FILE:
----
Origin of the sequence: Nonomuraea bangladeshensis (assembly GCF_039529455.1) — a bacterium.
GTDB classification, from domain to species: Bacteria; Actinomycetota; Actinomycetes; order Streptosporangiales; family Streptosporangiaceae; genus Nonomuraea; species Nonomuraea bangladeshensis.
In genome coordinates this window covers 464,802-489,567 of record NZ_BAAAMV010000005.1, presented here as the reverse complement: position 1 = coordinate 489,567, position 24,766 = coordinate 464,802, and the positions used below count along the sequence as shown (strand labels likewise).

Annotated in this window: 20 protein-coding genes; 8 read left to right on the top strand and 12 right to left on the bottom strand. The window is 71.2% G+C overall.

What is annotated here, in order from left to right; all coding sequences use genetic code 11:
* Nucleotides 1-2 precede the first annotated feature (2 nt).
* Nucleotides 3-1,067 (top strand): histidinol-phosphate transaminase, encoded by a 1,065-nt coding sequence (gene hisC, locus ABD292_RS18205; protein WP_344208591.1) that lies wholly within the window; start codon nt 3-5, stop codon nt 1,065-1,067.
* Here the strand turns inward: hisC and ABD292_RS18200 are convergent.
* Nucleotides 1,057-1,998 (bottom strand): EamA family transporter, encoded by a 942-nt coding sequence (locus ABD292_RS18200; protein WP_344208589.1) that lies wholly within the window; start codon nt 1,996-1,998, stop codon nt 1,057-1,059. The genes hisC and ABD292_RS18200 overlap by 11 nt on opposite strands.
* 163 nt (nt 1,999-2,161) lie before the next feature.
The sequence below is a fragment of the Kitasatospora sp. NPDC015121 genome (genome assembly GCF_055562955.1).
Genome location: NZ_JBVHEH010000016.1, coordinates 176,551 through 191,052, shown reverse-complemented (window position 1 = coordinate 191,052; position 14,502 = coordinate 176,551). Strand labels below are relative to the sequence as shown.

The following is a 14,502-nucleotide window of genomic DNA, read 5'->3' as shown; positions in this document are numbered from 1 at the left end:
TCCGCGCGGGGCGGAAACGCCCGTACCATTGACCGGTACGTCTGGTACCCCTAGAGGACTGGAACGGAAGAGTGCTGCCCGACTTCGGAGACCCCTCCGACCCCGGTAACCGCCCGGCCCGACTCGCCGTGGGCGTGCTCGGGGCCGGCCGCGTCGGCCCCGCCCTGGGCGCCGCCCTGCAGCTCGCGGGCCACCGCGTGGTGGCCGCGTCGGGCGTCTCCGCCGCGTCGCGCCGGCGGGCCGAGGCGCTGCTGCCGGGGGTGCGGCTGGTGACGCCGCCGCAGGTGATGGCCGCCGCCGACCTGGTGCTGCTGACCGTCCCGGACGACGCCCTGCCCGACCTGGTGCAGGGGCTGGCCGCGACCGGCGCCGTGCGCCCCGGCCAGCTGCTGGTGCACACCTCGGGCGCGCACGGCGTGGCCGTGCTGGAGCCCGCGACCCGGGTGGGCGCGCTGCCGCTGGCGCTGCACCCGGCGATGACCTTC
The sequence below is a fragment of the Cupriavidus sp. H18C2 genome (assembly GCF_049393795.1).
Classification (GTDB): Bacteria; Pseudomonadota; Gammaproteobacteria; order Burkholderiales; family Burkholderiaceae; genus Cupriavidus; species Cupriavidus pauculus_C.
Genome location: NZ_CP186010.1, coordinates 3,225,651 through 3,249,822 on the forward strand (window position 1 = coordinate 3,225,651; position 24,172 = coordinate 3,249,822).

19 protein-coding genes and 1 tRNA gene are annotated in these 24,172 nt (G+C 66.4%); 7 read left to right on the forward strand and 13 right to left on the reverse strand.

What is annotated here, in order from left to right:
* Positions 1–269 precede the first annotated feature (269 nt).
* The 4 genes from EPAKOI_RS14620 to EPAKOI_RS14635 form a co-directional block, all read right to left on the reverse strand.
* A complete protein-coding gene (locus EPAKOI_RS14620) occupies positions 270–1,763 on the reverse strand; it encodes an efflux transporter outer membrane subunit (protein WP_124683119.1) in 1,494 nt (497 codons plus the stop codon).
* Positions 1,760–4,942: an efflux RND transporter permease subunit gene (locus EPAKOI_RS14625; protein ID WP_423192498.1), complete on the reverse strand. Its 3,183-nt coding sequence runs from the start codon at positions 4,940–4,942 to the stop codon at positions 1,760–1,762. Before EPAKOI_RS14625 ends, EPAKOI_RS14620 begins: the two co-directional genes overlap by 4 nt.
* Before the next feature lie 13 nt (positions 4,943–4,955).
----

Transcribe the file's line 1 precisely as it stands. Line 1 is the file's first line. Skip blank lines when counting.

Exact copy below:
Origin of the sequence: Nonomuraea bangladeshensis (assembly GCF_039529455.1) — a bacterium.